Two matters in particular exercised the attention of the Federation in its early years – the Terms of Trade and Grading and the Conference minutes of those days reflect the work put into effecting a basis of operation for its members which would avoid the disputes which had hitherto plagued both buyer and seller. A procedure for Arbitration between members had been drawn up by Mr C.H. Hewlett and was proving invaluable. With few changes it has stood the test of time and is regarded by members today as an absolute security in their trade together. Incidentally the 1921 Conference reminded members “that it is not desirable to employ members of the legal fraternity as arbitrators” and by 1927 it was mandatory for arbitrators to be drawn from members of the trade. The Terms were a constant source of argument between the Northern buyer and the Southern seller as each sought an advantage from a parochial viewpoint. The minutes of 1921, recording a discussion on a remit, stated “the South Island representatives considered that if they agreed to the deletion of the desired words it was tantamount to parting with their birthright”. Compromise was always reached, reason usually prevailed, and slowly the Trade progressed in an orderly and responsible manner. Successive Executives have viewed with caution any attempt to alter the Terms without good reason, and although the 1923 Annual Report stated that “they are nearly as perfect as it is possible to make them,” not a Conference was held without some addition brought about through changing conditions and the combined experience of members. The Terms were continually refined until a reprint was adopted in 1937, but the process continues.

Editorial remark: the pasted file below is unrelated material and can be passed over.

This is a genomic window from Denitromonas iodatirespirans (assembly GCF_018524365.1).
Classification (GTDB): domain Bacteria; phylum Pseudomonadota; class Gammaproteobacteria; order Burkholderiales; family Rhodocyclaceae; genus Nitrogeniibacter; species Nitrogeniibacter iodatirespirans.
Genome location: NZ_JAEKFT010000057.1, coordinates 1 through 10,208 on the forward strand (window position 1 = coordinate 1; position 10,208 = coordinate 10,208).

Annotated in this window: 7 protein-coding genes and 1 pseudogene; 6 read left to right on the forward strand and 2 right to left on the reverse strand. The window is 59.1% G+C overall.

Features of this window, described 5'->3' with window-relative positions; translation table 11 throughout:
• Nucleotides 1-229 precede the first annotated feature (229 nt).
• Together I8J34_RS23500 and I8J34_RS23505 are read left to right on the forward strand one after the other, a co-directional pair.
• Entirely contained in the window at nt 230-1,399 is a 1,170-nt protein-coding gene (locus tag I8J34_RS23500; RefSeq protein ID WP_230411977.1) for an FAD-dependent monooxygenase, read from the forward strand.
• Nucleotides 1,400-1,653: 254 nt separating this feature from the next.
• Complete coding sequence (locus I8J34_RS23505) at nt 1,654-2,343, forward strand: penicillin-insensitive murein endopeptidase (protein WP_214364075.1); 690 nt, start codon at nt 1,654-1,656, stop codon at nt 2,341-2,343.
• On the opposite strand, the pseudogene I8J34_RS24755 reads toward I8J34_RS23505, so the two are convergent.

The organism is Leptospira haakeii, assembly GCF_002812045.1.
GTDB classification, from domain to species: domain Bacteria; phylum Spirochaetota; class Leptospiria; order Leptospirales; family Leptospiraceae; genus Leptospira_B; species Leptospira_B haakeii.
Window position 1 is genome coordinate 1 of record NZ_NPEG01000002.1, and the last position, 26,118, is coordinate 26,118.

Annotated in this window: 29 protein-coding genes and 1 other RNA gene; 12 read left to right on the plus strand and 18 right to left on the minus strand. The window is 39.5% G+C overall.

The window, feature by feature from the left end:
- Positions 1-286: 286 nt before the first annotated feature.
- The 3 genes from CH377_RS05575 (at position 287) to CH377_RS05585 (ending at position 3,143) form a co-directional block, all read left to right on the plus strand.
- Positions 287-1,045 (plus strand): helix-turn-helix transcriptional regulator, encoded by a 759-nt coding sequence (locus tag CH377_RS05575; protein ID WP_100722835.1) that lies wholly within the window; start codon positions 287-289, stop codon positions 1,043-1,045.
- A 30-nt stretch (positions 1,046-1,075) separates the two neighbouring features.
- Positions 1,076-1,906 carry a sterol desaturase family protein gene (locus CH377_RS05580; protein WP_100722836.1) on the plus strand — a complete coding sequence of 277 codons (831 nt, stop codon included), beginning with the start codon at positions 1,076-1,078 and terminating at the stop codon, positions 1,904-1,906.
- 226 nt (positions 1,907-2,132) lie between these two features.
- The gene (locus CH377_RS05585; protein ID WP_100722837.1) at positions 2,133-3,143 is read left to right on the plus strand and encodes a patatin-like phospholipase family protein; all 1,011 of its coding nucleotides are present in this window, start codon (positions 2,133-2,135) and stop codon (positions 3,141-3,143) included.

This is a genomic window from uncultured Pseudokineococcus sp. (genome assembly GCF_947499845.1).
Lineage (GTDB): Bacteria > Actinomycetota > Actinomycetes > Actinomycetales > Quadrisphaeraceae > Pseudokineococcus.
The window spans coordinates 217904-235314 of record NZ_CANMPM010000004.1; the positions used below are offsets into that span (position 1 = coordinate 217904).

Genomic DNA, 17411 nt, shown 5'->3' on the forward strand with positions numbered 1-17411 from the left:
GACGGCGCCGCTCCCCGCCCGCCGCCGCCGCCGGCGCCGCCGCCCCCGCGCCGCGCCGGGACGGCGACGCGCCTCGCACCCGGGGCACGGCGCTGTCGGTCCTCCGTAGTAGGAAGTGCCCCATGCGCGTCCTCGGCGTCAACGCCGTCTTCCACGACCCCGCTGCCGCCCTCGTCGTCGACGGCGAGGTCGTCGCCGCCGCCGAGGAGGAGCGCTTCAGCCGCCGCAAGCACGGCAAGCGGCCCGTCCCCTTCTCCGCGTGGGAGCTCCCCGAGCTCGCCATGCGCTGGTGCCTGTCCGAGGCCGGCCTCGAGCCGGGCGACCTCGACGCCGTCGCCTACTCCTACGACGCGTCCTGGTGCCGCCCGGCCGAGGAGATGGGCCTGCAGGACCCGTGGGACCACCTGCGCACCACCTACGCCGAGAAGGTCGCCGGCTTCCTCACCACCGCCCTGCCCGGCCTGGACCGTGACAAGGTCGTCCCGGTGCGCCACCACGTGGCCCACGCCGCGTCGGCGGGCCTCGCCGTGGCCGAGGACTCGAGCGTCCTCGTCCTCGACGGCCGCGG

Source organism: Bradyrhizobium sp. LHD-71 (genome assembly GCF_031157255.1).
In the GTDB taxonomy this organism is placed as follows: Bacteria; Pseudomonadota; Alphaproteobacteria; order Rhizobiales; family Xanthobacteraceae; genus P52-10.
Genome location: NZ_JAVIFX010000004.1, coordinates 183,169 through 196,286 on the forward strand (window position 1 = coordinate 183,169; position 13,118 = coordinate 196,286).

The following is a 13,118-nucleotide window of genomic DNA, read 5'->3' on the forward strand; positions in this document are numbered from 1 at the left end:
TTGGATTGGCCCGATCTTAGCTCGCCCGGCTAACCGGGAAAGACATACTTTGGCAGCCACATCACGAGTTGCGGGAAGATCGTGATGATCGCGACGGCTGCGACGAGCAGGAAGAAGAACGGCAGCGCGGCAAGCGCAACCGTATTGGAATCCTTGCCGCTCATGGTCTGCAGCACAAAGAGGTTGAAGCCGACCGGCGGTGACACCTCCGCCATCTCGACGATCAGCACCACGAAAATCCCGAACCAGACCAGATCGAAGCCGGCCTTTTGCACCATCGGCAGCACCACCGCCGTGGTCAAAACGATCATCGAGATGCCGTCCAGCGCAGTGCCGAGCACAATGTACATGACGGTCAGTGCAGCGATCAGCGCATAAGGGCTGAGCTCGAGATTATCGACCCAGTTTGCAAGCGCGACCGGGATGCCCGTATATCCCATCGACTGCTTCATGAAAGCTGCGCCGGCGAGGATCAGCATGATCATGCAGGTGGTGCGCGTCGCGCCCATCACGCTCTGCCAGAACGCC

During the years substantial improvements were made to the Grading system, permanent grades being laid down for Potatoes, Chaff, Grain, etc. Arguments on Grading matters continued at length for many years and an important section of the Terms became that dealing with complaints against grade certificates. A Committee of the Federation was set up in 1925 to deal with all matters concerning grades, graders and grading, with power to fix grades for produce and to investigate complaints. The Grading Committee’s importance was marked by authority to pay its secretary £50 per annum, at a time when the Federation’s secretarial work as a whole was mainly confined to reporting the Annual Conference. A year earlier an Appeal Board was set up with power to adjudicate on complaints concerning Graders’ certificates.

The Grading Committee was often fair game for delegates to Conferences, and an angry 1928 remit “that the Grading Committee be abolished” has had its echoes many times in later years. Despite much criticism many excellent men have given freely of their time to this important section of the trade.

As the work of the Federation grew so the calls on the time of the Executive and Committees became greater, and at the 1933 Conference the President, Mr L.G.K. Steven, made the first suggestion for a permanent officer to take care of the Federation activities. Although the matter was raised at Conference continually from then on, it was not until 1940 that approval was finally granted “to employ a paid Secretary – a full time or part time one”.